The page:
Click the photo above to open the class recording in a new tab!


In many Germanic languages “poison” is named by a word equivalent to English gift (such as Old High German gift, German Gift, Danish and Swedish gift; Dutch gift, vergift). This shift might have been partly euphemistic, partly by influence of Greek dosis “a portion prescribed,” literally “a giving,” used by Galen and other Greek physicians to mean an amount of medicine (see dose (n.)).

~ Etymology Online

Before you start trudging around in the woods, it’s best to know how to recognize Poison Ivy. You’ve probably heard “leaves of three, let them be,” at some point, but there are so many three-leaved plants that this tidbit alone won’t keep you safe. Poisons like to be known intimately. Perhaps we should start with a formal introduction.

Toxicodendron radicans is her proper name.

Toxicodendron is an edge-dweller. She prefers disturbed ground, places where we humans have gotten ourselves involved. Too wild for the center of the city, too curious for the inner depths of the forest, she stakes her claim at the border between roads and woods or along the sides of trails. Some people see her as a protector, a boundary-keeper.

In my experience, poison-keepers always have more than one purpose, not to mention multiple motivations.

The price of having poison is that you must be a teacher. And before Toxicodendron can teach you anything, you have to accidentally brush up against her. She knows that she’ll find the students who need her most right at the edge of the woods. They’re the ones who forget that the rules of the woods are not the rules of the office, the schoolyard, or the internet. They’re the ones who need her to wake them up.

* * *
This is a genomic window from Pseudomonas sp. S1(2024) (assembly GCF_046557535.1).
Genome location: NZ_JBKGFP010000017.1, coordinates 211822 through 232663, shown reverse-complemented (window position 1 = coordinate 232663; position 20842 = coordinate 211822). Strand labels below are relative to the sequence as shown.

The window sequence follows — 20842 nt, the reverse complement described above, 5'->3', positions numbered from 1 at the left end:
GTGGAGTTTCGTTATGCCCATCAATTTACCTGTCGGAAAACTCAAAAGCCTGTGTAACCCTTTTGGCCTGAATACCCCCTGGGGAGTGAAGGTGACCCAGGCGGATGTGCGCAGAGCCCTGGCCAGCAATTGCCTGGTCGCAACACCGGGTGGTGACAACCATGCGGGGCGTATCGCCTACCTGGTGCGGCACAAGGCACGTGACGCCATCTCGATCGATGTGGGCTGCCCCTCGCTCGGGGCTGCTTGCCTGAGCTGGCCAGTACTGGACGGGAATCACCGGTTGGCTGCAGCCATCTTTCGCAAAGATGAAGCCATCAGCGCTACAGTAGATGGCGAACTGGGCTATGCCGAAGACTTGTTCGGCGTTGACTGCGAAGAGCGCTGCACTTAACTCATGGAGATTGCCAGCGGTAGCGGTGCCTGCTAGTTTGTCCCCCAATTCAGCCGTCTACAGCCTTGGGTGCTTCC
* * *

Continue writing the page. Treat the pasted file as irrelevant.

The lesson you take from her poisoning is up to you.


“Keep out!, will be your lesson if you’ve lost all your longing for the wild.

“Be more careful!” if you’re a little nervous but too curious to give up after being burned.

Perhaps, if you’re a plant person like me, you’ll hear something like this:

Come closer, slowly.

Attend to all the signs. 

(See how I keep changing?)

And, Little One, never forget that anything that heals can harm, and anything that harms can heal.

We must begin with poison. The plants themselves demand it. 

Before you can hunt mushrooms, you must unfailingly recognize Amanita phalloides. (The Death Cap makes an example of you for her other students. No second chances.)

Before you clear out the weeds at the back side of your property or venture off the trail to breathe the medicine of forest air, you must know Toxicodendron.

And before you approach herbs in search of relief, you must know where the dangers lie. This is our task for the first class of Tea & Teaching. We establish the Foundations of Herbal Medicine this month. Poison is at the bottom of everything.


One last hint: there are just as many poisons in your heart and in your thinking as there are in a whole forest full of plants.

Paths for Further Investigation:



  • Read The Serpent and the Rainbow to go on the most amazing ethnobotanial journey with Wade Davis to hunt for “zombie poison” and learn about Haitian history and culture, the history of psychopharmacology, and more. Expect guest appearances by Datura and Pufferfish. There’s even a chase on horseback.


  • Eula Bliss’s On Immunity: An Inoculation is the most beautiful nonfiction book about medicine that I’ve ever read and very interesting to contemplate through the lens of “everything is poison. Nothing is poison.”